You may never have (probably never have) heard the term "present value factor." Present value factors are a set of numbers based on economic and demographic assumptions that change only rarely—most recently, in June of this year—that can have an impact on a retirement annuity under some circumstances.
For both CSRS and FERS, they apply to the reduction in your annuity if you elect a survivor annuity for someone you marry after you retire. And for retiring employees, they apply if you are going to receive the alternative form of annuity or are getting credit for certain service with NAF instrumentalities. For CSRS retiring employees alone, they also apply if you don’t redeposit the money you took as a refund for service before October 1, 1990.
As determined by the Board of Actuaries of the Civil Service System, which covers both CSRS and FERS, those present value factors have a broad span. If you are under CSRS, they range from 290.4 at age 40 to 44.1 if you are 90. For FERS it’s 185.8 to 43.3.
To illustrate how present value factors affect an annuity, I’ll use the example of a CSRS employee who owes a redeposit because he took a refund of his retirement contributions when he left government, and later returned. As noted above, that service had to have been performed before October 1, 1990. Now that he’s looking ahead to retirement, he’s considering whether he ought to redeposit that money plus accrued interest or let his annuity be reduced.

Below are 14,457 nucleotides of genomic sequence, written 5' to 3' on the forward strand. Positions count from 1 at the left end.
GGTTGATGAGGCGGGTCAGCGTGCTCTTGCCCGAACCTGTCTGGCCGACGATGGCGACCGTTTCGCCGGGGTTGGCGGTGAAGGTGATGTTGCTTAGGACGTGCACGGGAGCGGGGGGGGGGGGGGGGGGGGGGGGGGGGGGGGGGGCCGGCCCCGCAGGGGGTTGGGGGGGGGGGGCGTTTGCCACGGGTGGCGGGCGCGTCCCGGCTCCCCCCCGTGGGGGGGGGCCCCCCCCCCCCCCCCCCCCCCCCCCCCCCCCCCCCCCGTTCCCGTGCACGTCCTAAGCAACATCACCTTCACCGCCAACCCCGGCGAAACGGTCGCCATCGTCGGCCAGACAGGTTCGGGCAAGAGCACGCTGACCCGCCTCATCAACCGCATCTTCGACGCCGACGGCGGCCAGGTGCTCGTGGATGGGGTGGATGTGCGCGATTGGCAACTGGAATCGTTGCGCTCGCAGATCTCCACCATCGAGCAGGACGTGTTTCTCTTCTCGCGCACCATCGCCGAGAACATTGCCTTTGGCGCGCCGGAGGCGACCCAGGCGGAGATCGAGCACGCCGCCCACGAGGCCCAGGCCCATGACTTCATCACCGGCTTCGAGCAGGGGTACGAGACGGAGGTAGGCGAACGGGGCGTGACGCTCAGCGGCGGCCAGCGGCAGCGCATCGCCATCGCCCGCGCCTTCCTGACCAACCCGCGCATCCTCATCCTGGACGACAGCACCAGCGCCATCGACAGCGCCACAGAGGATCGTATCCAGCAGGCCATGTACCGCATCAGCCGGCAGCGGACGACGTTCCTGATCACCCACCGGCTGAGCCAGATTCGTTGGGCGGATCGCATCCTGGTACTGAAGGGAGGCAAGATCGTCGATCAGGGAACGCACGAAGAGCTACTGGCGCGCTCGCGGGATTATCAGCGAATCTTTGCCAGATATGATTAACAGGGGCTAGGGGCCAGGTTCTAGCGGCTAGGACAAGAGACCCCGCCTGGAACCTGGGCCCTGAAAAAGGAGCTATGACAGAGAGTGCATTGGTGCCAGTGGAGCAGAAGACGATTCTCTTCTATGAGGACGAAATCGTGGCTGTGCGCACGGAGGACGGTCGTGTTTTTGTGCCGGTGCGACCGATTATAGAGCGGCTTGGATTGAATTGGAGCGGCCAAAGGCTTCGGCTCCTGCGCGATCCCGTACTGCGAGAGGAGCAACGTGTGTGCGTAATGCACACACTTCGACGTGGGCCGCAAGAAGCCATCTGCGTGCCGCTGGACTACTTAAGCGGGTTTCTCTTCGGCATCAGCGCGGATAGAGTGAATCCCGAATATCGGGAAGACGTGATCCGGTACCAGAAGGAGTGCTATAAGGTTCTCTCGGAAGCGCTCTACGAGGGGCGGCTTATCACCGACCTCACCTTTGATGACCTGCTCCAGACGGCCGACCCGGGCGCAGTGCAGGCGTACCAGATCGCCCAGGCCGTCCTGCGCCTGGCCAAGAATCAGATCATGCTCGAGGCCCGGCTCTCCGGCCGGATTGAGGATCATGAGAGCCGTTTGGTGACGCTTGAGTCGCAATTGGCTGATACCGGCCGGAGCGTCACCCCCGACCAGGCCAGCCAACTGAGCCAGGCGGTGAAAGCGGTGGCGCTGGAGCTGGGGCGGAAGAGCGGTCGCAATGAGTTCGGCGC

The formula used to determine the reduction is simple. You divide the present value factor for your age into the redeposit you owe, and you’ll have your answer. For example, suppose you met the age and service requirements to retire of 55 and 30, had a high-3 of $80,000, and owed a redeposit of $18,000 (refunded amount plus accrued interest, which does pile up). If you made a redeposit, your annuity would be $45,000 per year or $3,750 per month.
If you chose not to redeposit the money, the actuarial reduction would depend on your age. At age 55, your present value factor would be 230.4. Therefore, your reduction would be $78.13 ($18,000 divided by 230.4), resulting in a new monthly annuity of $3671.88. On the other hand, if you were age 62, the numbers would look like this: present value factor 193.2, annuity reduction, $93.17 ($18,000 divided by 193.2), new monthly annuity, $3,656.83.
The question before you is this: is it better to redeposit that money and have a higher annuity for the rest of your life or accept the reduction and put your money someplace else? It wasn’t that long ago that the answer was simple: accept the reduction and invest the difference. These day, with interest rates near zero and the market not doing all that well, there’s a good deal more to consider.
As for those changes in June, the net effect was to somewhat reduce the monthly reduction on the assumption that recipients will, on average, be paying back over a longer period. That is, the assumption is that you will live longer in retirement. So that’s something to cheer about, at least.